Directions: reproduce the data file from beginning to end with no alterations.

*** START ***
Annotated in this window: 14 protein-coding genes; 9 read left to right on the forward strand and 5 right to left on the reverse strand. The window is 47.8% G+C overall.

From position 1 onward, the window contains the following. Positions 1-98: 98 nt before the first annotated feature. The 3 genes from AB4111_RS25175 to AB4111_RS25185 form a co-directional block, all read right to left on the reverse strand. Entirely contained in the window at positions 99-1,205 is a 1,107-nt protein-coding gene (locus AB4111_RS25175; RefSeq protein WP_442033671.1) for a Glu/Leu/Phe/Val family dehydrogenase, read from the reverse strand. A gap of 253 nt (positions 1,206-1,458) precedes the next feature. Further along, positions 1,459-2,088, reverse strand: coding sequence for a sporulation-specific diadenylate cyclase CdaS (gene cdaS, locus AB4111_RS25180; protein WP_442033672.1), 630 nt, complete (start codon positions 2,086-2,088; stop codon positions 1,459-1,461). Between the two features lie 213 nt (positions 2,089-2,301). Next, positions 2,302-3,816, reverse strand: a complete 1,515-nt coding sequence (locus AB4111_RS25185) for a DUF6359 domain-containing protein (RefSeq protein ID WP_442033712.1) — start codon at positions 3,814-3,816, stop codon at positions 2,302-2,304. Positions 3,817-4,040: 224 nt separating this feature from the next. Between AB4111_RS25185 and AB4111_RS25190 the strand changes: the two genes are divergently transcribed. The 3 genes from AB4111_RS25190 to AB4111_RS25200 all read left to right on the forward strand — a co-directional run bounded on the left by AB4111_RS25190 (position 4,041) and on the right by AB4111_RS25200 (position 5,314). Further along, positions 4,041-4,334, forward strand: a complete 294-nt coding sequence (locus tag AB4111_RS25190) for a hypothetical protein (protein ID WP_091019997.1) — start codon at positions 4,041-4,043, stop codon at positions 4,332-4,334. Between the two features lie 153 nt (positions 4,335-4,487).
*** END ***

Annotated in this window: 14 protein-coding genes; 9 read left to right on the forward strand and 5 right to left on the reverse strand. The window is 47.8% G+C overall.

From position 1 onward, the window contains the following. Positions 1-98: 98 nt before the first annotated feature. The 3 genes from AB4111_RS25175 to AB4111_RS25185 form a co-directional block, all read right to left on the reverse strand. Entirely contained in the window at positions 99-1,205 is a 1,107-nt protein-coding gene (locus AB4111_RS25175; RefSeq protein WP_442033671.1) for a Glu/Leu/Phe/Val family dehydrogenase, read from the reverse strand. A gap of 253 nt (positions 1,206-1,458) precedes the next feature. Further along, positions 1,459-2,088, reverse strand: coding sequence for a sporulation-specific diadenylate cyclase CdaS (gene cdaS, locus AB4111_RS25180; protein WP_442033672.1), 630 nt, complete (start codon positions 2,086-2,088; stop codon positions 1,459-1,461). Between the two features lie 213 nt (positions 2,089-2,301). Next, positions 2,302-3,816, reverse strand: a complete 1,515-nt coding sequence (locus AB4111_RS25185) for a DUF6359 domain-containing protein (RefSeq protein ID WP_442033712.1) — start codon at positions 3,814-3,816, stop codon at positions 2,302-2,304. Positions 3,817-4,040: 224 nt separating this feature from the next. Between AB4111_RS25185 and AB4111_RS25190 the strand changes: the two genes are divergently transcribed. The 3 genes from AB4111_RS25190 to AB4111_RS25200 all read left to right on the forward strand — a co-directional run bounded on the left by AB4111_RS25190 (position 4,041) and on the right by AB4111_RS25200 (position 5,314). Further along, positions 4,041-4,334, forward strand: a complete 294-nt coding sequence (locus tag AB4111_RS25190) for a hypothetical protein (protein ID WP_091019997.1) — start codon at positions 4,041-4,043, stop codon at positions 4,332-4,334. Between the two features lie 153 nt (positions 4,335-4,487).